Right the way through his seven-year 'winning streak' at the Tour de France, Lance Armstrong was hounded by a small band of journalists he loathingly referred to as trolls. David Walsh was the head troll.
From Armstrong's first Tour win in 1999 through to his eventual downfall in 2012, Walsh was there offering a sceptical take on his achievements when the majority of his contemporaries chose to champion the supposed saviour of cycling.
His commitment to exposing Armstrong became something of an obsession and finally, now vindicated, Walsh is able to divulge his story.
It is a murky story that tells of covered up positive blood tests, widespread drug trafficking, and even an alleged doping admission from Armstrong himself while lying in his hospital bed in 1996.
Evidence like this, and sworn testimonies from several people who had been close to Armstrong, spurred Walsh on to expose sport's greatest cheat years before USADA published their 'Reasoned Decision' last October.
"I don't regret it happening," Walsh told Sky Sports in a recent interview. "I hope to continue working in journalism for another ten, 15 or even 20 years more, but I know I have had the story of my life. I could live to 150 and there will never be a story that will captivate me or engage me like this one."
Along the way Walsh received threats from Armstrong's agent, was ostracised by his contemporaries, and the L.A Confidentiel book he co-wrote with Pierre Ballester in 2004 never saw the light of day in the UK after drowning in a sea of litigation.
Enjoyable reading this is not, but essential nonetheless for anyone with a remote interest in a sport which has seen more ups and downs over the last two decades than a winding Alpine pass.
Everything is laid bare, from Walsh's first doping encounter in 1984 when he heard pills rattling in Sean Kelly's pocket just hours before he failed a drugs test, through to Armstrong's eventual demise at the end of last year.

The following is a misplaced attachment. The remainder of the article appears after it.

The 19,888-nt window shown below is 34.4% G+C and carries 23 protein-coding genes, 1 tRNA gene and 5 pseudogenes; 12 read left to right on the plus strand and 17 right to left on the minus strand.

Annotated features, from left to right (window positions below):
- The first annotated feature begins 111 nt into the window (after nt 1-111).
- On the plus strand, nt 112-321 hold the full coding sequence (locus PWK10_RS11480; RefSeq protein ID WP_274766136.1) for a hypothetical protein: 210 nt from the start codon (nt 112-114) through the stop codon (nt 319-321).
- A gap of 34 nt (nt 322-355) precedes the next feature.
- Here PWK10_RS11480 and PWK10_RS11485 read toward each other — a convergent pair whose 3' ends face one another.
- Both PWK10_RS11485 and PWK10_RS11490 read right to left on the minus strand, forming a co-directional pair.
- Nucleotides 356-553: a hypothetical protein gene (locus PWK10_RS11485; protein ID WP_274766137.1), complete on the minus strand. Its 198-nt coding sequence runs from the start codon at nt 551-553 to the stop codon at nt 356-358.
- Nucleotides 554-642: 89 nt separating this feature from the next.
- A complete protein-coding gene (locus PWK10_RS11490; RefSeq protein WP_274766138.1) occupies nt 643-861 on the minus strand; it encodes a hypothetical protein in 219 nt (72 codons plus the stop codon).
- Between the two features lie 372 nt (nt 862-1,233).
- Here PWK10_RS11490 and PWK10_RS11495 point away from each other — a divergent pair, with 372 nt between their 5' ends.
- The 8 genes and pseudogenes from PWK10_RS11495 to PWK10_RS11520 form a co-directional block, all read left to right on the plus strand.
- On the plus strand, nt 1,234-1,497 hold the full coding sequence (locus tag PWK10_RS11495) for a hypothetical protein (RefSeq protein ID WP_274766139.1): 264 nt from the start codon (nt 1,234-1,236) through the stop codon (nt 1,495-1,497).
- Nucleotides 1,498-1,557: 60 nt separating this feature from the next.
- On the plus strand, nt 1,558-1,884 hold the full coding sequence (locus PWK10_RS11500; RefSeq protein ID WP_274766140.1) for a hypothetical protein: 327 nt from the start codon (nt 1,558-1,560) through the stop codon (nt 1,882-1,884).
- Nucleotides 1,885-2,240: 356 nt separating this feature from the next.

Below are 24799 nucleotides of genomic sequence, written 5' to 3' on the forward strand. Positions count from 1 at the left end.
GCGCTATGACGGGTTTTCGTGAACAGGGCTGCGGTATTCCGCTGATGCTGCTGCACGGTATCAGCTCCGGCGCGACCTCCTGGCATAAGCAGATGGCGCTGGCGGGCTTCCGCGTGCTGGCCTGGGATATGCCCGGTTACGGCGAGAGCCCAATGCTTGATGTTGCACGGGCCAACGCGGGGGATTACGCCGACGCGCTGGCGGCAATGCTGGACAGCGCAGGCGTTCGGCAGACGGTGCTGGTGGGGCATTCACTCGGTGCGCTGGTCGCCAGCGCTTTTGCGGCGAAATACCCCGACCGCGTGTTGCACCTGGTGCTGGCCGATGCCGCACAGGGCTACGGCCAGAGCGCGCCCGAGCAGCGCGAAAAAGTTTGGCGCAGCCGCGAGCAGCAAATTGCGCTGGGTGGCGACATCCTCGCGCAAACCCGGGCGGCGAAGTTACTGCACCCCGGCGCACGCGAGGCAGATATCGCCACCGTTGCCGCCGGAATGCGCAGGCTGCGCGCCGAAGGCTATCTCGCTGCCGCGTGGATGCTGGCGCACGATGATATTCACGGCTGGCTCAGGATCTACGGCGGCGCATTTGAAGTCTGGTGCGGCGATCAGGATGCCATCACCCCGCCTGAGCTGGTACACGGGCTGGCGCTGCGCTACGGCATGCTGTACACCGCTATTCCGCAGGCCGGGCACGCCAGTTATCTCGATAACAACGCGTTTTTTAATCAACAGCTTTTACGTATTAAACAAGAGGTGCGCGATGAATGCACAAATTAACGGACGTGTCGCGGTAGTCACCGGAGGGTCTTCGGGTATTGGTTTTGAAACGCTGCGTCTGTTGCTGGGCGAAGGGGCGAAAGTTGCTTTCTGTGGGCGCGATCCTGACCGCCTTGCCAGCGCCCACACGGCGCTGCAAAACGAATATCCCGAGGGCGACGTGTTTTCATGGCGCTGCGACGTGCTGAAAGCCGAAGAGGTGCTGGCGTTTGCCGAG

In between are the friendships he forged, the alliances he made, and the myriad of troubles he encountered in his pursuit of cycling's biggest star.
The depth and the extent of the doping empire which Walsh uncovered is shocking, and you almost have to admire the way Armstrong's tyrannical rule kept so many people so quiet for so long.
The book's only downfall therefore, is its relatively rushed conclusion. After introducing Floyd Landis into the equation, Walsh devotes just one chapter to the events which led to Armstrong's ultimate downfall, and he barely mentions many of the other team-mates who belatedly testified against him.
This hints at a writer rushing his manuscript out to capitalise on the Christmas market, and the congratulatory concluding chapter with verses from several of Walsh's contemporaries means Seven Deadly Sins goes out with more of a whimper than a bang.
That said, if you don't have the time to read USADA's 1000-page 'Reasoned Decision' document - or the inclination to translate L.A Confidentiel into your mother tongue - then there is no better book to highlight "the most sophisticated, professionalised and successful doping programme that sport has ever seen".
For that, and his courageous 13-year quest for the truth, Walsh must be commended.
Seven Deadly Sins - My Pursuit of Lance Armstrong by David Walsh is published by Simon and Schuster UK and priced £18.99 in hardback